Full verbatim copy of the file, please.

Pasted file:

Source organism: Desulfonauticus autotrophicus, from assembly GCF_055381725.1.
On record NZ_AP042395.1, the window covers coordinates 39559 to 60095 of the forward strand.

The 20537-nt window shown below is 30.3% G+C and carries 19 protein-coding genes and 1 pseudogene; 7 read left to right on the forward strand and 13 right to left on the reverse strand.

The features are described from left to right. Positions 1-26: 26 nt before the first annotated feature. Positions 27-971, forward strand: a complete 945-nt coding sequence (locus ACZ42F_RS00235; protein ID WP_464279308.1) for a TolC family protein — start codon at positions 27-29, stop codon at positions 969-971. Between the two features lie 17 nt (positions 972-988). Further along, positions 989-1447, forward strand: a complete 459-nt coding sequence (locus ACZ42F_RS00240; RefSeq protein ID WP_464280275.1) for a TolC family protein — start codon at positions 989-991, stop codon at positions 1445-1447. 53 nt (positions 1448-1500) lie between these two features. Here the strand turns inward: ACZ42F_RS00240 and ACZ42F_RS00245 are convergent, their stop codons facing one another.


Source organism: Desulfonauticus autotrophicus, from assembly GCF_055381725.1.
On record NZ_AP042395.1, the window covers coordinates 39559 to 60095 of the forward strand.

The 20537-nt window shown below is 30.3% G+C and carries 19 protein-coding genes and 1 pseudogene; 7 read left to right on the forward strand and 13 right to left on the reverse strand.

The features are described from left to right. Positions 1-26: 26 nt before the first annotated feature. Positions 27-971, forward strand: a complete 945-nt coding sequence (locus ACZ42F_RS00235; protein ID WP_464279308.1) for a TolC family protein — start codon at positions 27-29, stop codon at positions 969-971. Between the two features lie 17 nt (positions 972-988). Further along, positions 989-1447, forward strand: a complete 459-nt coding sequence (locus ACZ42F_RS00240; RefSeq protein ID WP_464280275.1) for a TolC family protein — start codon at positions 989-991, stop codon at positions 1445-1447. 53 nt (positions 1448-1500) lie between these two features. Here the strand turns inward: ACZ42F_RS00240 and ACZ42F_RS00245 are convergent, their stop codons facing one another.